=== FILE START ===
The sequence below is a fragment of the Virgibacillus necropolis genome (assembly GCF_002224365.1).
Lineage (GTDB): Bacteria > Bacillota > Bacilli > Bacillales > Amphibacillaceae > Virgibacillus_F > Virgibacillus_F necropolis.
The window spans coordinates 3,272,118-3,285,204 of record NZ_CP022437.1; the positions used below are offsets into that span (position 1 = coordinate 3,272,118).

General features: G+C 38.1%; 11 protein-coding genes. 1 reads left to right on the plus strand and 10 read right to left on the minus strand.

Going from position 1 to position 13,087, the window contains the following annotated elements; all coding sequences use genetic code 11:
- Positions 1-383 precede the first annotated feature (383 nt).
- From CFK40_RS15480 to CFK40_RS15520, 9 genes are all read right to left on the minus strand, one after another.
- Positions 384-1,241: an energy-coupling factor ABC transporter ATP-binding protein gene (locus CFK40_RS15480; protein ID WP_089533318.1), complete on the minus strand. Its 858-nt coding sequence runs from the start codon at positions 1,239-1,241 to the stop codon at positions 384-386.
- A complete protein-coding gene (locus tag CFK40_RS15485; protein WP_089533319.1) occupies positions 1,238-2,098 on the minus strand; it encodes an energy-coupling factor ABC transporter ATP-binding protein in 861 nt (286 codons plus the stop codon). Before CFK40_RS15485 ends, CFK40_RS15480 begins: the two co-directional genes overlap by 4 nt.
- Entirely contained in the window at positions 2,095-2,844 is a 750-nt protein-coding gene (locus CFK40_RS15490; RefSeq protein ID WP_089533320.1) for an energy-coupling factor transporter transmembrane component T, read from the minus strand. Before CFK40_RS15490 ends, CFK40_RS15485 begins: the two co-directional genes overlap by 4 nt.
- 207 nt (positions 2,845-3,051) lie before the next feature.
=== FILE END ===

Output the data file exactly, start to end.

The sequence below is a fragment of the Virgibacillus necropolis genome (assembly GCF_002224365.1).
Lineage (GTDB): Bacteria > Bacillota > Bacilli > Bacillales > Amphibacillaceae > Virgibacillus_F > Virgibacillus_F necropolis.
The window spans coordinates 3,272,118-3,285,204 of record NZ_CP022437.1; the positions used below are offsets into that span (position 1 = coordinate 3,272,118).

General features: G+C 38.1%; 11 protein-coding genes. 1 reads left to right on the plus strand and 10 read right to left on the minus strand.

Going from position 1 to position 13,087, the window contains the following annotated elements; all coding sequences use genetic code 11:
- Positions 1-383 precede the first annotated feature (383 nt).
- From CFK40_RS15480 to CFK40_RS15520, 9 genes are all read right to left on the minus strand, one after another.
- Positions 384-1,241: an energy-coupling factor ABC transporter ATP-binding protein gene (locus CFK40_RS15480; protein ID WP_089533318.1), complete on the minus strand. Its 858-nt coding sequence runs from the start codon at positions 1,239-1,241 to the stop codon at positions 384-386.
- A complete protein-coding gene (locus tag CFK40_RS15485; protein WP_089533319.1) occupies positions 1,238-2,098 on the minus strand; it encodes an energy-coupling factor ABC transporter ATP-binding protein in 861 nt (286 codons plus the stop codon). Before CFK40_RS15485 ends, CFK40_RS15480 begins: the two co-directional genes overlap by 4 nt.
- Entirely contained in the window at positions 2,095-2,844 is a 750-nt protein-coding gene (locus CFK40_RS15490; RefSeq protein ID WP_089533320.1) for an energy-coupling factor transporter transmembrane component T, read from the minus strand. Before CFK40_RS15490 ends, CFK40_RS15485 begins: the two co-directional genes overlap by 4 nt.
- 207 nt (positions 2,845-3,051) lie before the next feature.